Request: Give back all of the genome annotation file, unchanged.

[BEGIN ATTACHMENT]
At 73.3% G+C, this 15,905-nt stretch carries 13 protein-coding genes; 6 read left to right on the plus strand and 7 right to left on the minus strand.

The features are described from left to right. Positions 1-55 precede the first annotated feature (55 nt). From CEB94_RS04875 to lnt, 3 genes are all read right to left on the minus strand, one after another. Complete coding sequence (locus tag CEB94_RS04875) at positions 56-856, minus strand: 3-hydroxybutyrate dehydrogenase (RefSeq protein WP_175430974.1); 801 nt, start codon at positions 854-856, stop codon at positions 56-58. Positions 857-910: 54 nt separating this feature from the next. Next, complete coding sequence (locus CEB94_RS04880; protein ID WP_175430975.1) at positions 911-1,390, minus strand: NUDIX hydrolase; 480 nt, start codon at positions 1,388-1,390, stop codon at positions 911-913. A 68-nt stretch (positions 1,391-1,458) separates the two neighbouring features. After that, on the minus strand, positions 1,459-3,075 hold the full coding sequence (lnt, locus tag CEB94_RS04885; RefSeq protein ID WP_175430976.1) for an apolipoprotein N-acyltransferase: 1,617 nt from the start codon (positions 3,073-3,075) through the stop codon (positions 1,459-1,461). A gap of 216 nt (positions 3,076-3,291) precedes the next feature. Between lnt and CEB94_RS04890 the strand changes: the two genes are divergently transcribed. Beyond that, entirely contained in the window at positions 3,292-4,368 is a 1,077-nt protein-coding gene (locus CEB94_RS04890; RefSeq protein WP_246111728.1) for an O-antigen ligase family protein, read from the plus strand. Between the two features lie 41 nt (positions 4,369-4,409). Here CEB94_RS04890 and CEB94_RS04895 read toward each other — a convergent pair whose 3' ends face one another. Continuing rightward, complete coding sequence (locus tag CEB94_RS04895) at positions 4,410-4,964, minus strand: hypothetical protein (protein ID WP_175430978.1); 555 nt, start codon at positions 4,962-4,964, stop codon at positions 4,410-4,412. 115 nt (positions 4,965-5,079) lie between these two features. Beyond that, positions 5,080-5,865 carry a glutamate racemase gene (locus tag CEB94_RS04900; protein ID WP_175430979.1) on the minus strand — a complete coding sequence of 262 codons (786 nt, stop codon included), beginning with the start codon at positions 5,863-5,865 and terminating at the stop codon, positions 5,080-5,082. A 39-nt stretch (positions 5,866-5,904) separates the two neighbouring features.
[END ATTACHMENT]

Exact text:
At 73.3% G+C, this 15,905-nt stretch carries 13 protein-coding genes; 6 read left to right on the plus strand and 7 right to left on the minus strand.

The features are described from left to right. Positions 1-55 precede the first annotated feature (55 nt). From CEB94_RS04875 to lnt, 3 genes are all read right to left on the minus strand, one after another. Complete coding sequence (locus tag CEB94_RS04875) at positions 56-856, minus strand: 3-hydroxybutyrate dehydrogenase (RefSeq protein WP_175430974.1); 801 nt, start codon at positions 854-856, stop codon at positions 56-58. Positions 857-910: 54 nt separating this feature from the next. Next, complete coding sequence (locus CEB94_RS04880; protein ID WP_175430975.1) at positions 911-1,390, minus strand: NUDIX hydrolase; 480 nt, start codon at positions 1,388-1,390, stop codon at positions 911-913. A 68-nt stretch (positions 1,391-1,458) separates the two neighbouring features. After that, on the minus strand, positions 1,459-3,075 hold the full coding sequence (lnt, locus tag CEB94_RS04885; RefSeq protein ID WP_175430976.1) for an apolipoprotein N-acyltransferase: 1,617 nt from the start codon (positions 3,073-3,075) through the stop codon (positions 1,459-1,461). A gap of 216 nt (positions 3,076-3,291) precedes the next feature. Between lnt and CEB94_RS04890 the strand changes: the two genes are divergently transcribed. Beyond that, entirely contained in the window at positions 3,292-4,368 is a 1,077-nt protein-coding gene (locus CEB94_RS04890; RefSeq protein WP_246111728.1) for an O-antigen ligase family protein, read from the plus strand. Between the two features lie 41 nt (positions 4,369-4,409). Here CEB94_RS04890 and CEB94_RS04895 read toward each other — a convergent pair whose 3' ends face one another. Continuing rightward, complete coding sequence (locus tag CEB94_RS04895) at positions 4,410-4,964, minus strand: hypothetical protein (protein ID WP_175430978.1); 555 nt, start codon at positions 4,962-4,964, stop codon at positions 4,410-4,412. 115 nt (positions 4,965-5,079) lie between these two features. Beyond that, positions 5,080-5,865 carry a glutamate racemase gene (locus tag CEB94_RS04900; protein ID WP_175430979.1) on the minus strand — a complete coding sequence of 262 codons (786 nt, stop codon included), beginning with the start codon at positions 5,863-5,865 and terminating at the stop codon, positions 5,080-5,082. A 39-nt stretch (positions 5,866-5,904) separates the two neighbouring features.